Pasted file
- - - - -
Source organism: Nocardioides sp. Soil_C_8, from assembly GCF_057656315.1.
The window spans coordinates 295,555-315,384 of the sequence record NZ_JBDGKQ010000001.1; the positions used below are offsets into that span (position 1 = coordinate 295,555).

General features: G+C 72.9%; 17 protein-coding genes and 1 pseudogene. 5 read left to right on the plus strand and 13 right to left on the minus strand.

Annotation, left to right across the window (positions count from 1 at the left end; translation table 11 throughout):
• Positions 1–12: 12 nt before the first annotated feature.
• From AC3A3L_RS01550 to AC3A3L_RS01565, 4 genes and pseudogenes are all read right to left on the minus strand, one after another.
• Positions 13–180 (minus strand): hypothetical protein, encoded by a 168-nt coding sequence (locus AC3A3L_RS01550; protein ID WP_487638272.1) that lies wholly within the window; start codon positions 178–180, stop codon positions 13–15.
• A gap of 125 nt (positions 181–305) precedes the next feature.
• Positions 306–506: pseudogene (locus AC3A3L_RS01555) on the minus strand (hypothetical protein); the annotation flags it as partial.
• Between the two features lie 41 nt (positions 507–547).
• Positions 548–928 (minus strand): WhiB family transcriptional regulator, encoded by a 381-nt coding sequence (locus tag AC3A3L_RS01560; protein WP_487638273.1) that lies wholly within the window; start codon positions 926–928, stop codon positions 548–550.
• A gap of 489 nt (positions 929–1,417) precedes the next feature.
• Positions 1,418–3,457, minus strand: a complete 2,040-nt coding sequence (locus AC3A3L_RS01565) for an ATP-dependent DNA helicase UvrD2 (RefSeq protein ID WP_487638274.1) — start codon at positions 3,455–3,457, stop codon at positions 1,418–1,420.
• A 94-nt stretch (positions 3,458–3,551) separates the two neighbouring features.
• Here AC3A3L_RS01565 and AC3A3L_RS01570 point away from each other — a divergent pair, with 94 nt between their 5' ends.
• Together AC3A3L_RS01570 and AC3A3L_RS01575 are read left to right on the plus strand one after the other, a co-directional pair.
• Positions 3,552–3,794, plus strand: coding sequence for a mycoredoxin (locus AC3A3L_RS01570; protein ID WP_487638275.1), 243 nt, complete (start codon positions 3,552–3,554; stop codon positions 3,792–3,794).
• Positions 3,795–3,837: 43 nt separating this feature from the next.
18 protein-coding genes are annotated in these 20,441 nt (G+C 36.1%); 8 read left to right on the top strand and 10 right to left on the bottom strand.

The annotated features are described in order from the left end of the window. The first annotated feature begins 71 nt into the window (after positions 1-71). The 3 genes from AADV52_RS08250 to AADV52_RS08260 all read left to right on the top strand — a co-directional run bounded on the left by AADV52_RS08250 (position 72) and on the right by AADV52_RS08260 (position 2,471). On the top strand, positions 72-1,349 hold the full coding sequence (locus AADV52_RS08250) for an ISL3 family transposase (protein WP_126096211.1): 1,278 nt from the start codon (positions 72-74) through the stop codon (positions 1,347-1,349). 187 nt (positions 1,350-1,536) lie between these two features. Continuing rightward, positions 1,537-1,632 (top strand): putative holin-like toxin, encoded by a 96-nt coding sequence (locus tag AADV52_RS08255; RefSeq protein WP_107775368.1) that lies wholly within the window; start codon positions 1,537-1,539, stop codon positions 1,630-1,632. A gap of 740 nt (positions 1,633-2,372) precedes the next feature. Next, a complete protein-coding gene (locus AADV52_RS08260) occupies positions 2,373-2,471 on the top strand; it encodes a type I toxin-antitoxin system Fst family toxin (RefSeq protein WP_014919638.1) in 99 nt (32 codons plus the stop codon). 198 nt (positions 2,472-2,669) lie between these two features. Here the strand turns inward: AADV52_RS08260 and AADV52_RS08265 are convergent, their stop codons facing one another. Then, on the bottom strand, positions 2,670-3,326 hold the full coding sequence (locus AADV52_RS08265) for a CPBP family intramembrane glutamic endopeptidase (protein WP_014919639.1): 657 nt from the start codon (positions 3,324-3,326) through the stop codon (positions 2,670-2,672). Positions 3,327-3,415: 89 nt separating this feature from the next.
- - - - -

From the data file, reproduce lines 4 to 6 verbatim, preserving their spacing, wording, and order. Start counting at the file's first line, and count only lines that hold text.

Annotation, left to right across the window (positions count from 1 at the left end; translation table 11 throughout):
• Positions 1–12: 12 nt before the first annotated feature.
• From AC3A3L_RS01550 to AC3A3L_RS01565, 4 genes and pseudogenes are all read right to left on the minus strand, one after another.